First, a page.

Clock Is Ticking

Clock Is Ticking
October 7th, 2009  
Team Infidel

Topic: Clock Is Ticking

Clock Is Ticking
October 7, 2009

CBS Evening News, 6:30 PM
KATIE COURIC: Gen. Stanley McChrystal says success will require tens of thousands of additional troops and a new way of operating. Defense Secretary Robert Gates made it clear this week he doesn’t want the general saying that or giving any other opinions in public anymore.
But just a few weeks ago, McChrystal talked freely with our David Martin in Kabul, Afghanistan, about what he believes it will take to win. And tonight, David has portions of that 60 Minutes interview that haven’t been seen before.
DAVID MARTIN: After eight years of fighting, the clock is running out for the U.S. in Afghanistan.
Is this our last chance?
GEN. STANLEY MCCHRYSTAL [Commander, U.S. Forces Afghanistan & ISAF]: I believe it’s our most important chance now. You can never say there wouldn’t be another, but I wouldn’t count on one.
MARTIN: Everybody knows Gen. Stanley McChrystal wants more troops, but when he spoke with 60 Minutes in August he made clear more troops alone will not defeat the Taliban.
MCCHRYSTAL: We’re going to change the way we operate.
MARTIN: Change the way you operate – what do you mean?
MCCHRYSTAL: Connecting with the people in a way that the people don’t believe that you’re an outsider or an occupier.
MARTIN: McChrystal wants to see less of this and more of this.
U.S. MARINE: Tell them that right now, it is not safe for them to walk over there. They have to come with us. Tell them the Taliban has guns all over there.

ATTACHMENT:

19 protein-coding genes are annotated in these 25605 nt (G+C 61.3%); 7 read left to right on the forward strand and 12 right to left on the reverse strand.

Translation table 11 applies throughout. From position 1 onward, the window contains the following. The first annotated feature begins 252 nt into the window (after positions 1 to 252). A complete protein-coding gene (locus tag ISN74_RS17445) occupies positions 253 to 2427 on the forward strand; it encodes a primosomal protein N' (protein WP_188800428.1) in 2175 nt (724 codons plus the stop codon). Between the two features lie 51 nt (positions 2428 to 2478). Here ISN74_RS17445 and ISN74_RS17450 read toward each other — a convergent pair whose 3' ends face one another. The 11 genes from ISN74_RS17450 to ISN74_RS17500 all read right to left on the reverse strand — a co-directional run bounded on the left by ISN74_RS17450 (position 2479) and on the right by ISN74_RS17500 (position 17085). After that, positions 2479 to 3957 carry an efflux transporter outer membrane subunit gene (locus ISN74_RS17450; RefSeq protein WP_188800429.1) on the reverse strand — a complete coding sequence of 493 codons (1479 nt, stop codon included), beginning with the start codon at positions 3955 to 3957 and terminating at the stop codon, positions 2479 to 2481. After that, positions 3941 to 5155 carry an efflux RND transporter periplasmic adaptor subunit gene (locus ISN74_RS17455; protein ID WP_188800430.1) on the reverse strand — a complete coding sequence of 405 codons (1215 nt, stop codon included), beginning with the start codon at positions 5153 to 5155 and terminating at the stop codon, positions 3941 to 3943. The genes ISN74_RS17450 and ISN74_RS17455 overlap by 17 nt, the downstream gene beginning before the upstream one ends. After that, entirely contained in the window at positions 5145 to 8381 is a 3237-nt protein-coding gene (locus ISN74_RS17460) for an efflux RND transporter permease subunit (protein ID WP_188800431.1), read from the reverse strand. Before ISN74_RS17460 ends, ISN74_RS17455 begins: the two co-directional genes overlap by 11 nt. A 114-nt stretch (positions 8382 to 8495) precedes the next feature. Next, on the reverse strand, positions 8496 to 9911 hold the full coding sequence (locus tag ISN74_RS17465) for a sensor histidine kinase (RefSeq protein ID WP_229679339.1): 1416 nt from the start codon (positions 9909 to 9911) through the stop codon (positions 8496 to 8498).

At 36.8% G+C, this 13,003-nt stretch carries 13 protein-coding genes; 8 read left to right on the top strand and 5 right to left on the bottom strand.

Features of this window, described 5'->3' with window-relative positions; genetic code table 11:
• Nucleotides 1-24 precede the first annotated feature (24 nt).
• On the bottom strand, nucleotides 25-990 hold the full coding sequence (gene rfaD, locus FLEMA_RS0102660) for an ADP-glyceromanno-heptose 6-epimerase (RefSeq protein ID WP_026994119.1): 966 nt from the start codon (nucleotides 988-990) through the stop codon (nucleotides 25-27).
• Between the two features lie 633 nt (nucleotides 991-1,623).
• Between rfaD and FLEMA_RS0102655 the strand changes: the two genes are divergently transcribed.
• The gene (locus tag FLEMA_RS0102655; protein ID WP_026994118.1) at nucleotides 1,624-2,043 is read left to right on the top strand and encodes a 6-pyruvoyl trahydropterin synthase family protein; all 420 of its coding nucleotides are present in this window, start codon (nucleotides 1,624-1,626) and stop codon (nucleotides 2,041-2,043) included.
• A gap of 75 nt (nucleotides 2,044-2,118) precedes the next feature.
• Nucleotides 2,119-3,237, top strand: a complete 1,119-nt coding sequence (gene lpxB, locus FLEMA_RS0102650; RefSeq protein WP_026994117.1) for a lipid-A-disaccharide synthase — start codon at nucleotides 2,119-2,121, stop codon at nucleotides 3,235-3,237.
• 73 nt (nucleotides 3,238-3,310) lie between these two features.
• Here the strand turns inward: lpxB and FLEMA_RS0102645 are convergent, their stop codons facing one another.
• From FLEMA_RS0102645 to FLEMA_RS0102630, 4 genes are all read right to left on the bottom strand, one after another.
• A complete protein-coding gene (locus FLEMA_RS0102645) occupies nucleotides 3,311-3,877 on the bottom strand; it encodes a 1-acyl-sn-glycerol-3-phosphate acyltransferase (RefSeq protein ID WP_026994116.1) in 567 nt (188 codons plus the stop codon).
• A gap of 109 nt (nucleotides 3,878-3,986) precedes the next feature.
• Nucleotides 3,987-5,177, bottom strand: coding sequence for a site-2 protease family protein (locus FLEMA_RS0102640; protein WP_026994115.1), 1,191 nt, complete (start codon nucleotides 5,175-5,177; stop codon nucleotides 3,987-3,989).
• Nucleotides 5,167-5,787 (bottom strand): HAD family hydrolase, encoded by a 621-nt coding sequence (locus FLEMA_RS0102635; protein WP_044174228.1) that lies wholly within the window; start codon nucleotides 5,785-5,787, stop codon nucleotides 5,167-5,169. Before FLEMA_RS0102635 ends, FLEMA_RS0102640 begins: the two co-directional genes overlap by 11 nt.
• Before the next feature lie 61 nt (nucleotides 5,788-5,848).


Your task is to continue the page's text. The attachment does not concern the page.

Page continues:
MARTIN: But he knows American troops, whether they’re protectors or occupiers, can’t win this war by themselves. He needs to vastly increase the size of Afghan forces.
MCCHRYSTAL: I’m recommending about a total of 400,000 people between the army and the police
MARTIN: That’s doubling.
MARTIN: How long is it going to take to do that?
MCCHRYSTAL: Well, it will take us longer than I’d like.
MARTIN: But McChrystal believes he only has 12 months to turn this war around, and that’s not time enough for the Afghan government of Hamid Karzai to put its house in order.
MCCHRYSTAL: There’s corruption in the Afghan government at senior levels.
MARTIN: When U.S. Marines launched an offensive into Helmand Province in Southern Afghanistan, the stated goal was to cut off the Taliban from their primary source of money – the annual poppy crop. But McChrystal’s deputy, Lt. Gen. David Rodriguez told us there was a second objective.
LT. GEN. DAVID RODRIGUEZ [Deputy Commander, U.S. Forces Afghanistan and ISAF]: It’s not only the drug money for the Taliban. It’s also some corruption that’s in the Afghan leadership, in part of their government, their security forces, too, for that matter.
MARTIN: So the operation in Helmand is denying both the Taliban drug money and government officials drug money.
RODRIGUEZ: It’s a balance of both.
MARTIN: Rodriguez himself is a change in the way the U.S. is fighting this war. Incredibly enough, this is the first time a single commander has been in charge of day-to-day operations throughout the entire country.
MARTIN: So you’re the guy who’s going to be running the war on a day-to-day basis?
RODRIGUEZ: Yeah, pretty much. Yes.
MARTIN: What American forces need most in Afghanistan, says Maj. Gen. Mike Flynn, McChrystal’s top intelligence officer, is a few quick wins – by which he means not military victories, but convincing Afghans they will be better off siding with the U.S. than with the Taliban.
MAJ. GEN. MICHAEL FLYNN [Director of Intelligence, ISAF]: What we’ve got to do in 12 to 18 months is just show that we basically know what we’re doing out here. There’s some glimmers of success that we need to show. There’s some perceptions that we need to change.
MARTIN: Eight years of fighting and the U.S. is still looking for glimmers of success.
David Martin, CBS News, the Pentagon.

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